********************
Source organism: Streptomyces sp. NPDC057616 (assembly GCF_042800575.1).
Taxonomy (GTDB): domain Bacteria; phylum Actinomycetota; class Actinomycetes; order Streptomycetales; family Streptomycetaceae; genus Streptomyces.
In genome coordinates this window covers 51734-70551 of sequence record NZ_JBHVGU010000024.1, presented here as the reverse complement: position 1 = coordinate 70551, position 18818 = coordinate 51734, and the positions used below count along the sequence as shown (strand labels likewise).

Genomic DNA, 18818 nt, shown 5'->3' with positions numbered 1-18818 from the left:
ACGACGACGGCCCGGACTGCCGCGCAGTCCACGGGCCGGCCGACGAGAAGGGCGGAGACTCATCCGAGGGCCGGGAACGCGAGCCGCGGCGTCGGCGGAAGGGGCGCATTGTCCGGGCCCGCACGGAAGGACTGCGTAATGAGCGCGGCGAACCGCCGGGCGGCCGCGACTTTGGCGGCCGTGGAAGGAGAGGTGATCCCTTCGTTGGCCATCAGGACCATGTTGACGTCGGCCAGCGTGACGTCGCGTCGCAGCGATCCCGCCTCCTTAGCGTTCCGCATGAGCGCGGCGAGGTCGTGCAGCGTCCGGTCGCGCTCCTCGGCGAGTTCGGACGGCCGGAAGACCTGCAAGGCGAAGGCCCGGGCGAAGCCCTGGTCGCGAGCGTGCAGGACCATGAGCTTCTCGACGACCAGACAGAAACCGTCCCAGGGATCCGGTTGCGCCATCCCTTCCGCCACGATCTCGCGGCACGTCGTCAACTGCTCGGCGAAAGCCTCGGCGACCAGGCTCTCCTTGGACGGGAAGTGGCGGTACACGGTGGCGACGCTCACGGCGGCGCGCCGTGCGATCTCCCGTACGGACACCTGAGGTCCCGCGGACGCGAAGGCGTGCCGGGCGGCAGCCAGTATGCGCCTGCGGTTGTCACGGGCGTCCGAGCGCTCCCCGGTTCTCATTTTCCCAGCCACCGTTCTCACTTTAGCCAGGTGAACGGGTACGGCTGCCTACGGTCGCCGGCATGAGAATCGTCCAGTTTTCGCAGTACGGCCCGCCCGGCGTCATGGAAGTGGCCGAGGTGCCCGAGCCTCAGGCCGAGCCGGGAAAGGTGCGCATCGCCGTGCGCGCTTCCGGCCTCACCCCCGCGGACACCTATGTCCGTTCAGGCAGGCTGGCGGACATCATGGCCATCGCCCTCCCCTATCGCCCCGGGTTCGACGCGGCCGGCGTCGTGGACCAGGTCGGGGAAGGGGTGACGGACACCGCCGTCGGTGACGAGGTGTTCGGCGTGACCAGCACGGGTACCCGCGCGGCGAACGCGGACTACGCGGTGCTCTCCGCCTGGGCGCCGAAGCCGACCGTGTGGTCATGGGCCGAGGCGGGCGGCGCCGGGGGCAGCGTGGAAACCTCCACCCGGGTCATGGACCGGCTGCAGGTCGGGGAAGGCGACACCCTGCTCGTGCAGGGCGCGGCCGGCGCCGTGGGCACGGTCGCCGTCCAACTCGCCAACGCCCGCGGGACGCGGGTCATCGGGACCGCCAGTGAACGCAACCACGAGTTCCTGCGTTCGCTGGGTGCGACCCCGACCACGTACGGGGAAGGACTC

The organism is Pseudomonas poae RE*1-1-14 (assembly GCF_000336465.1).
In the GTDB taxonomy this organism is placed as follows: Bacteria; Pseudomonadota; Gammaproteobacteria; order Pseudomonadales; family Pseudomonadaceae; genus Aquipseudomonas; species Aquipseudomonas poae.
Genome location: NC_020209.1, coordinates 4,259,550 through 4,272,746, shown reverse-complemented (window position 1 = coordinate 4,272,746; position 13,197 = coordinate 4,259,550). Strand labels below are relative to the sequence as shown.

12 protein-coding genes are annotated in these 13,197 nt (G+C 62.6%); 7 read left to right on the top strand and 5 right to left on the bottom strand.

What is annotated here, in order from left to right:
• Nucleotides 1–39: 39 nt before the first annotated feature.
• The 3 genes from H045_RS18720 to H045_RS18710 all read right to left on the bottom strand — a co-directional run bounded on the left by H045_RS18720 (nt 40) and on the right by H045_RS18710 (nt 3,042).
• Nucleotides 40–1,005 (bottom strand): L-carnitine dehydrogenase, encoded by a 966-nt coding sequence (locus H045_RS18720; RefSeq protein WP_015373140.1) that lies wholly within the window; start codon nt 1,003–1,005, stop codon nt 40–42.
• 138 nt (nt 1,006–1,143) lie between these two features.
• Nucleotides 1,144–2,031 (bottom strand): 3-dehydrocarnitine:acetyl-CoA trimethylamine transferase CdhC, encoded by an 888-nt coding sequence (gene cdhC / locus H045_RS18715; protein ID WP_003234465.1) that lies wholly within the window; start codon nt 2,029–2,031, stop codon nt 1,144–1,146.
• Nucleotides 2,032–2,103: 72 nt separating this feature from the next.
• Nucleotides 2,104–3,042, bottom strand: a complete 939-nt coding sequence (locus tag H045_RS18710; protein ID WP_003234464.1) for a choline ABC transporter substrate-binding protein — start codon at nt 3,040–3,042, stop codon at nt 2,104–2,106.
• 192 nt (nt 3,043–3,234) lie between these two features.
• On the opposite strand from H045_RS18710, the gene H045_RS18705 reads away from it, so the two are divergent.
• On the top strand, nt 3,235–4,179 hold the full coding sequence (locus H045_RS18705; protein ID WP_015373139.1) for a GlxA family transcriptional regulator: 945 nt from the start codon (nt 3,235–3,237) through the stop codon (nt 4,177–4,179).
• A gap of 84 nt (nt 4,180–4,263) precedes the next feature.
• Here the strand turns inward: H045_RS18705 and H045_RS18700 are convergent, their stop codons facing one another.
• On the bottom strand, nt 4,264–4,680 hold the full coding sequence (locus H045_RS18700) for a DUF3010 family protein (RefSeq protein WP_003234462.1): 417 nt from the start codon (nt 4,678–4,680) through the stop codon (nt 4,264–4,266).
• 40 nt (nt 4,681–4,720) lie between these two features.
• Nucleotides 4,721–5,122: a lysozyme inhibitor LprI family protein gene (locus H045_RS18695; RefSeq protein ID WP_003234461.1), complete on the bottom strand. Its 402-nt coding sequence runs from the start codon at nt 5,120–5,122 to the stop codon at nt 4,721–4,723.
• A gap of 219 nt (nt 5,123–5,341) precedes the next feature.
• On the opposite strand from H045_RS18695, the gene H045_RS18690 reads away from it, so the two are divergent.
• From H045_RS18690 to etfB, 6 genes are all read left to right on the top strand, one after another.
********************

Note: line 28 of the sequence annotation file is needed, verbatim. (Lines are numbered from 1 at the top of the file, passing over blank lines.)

• From H045_RS18690 to etfB, 6 genes are all read left to right on the top strand, one after another.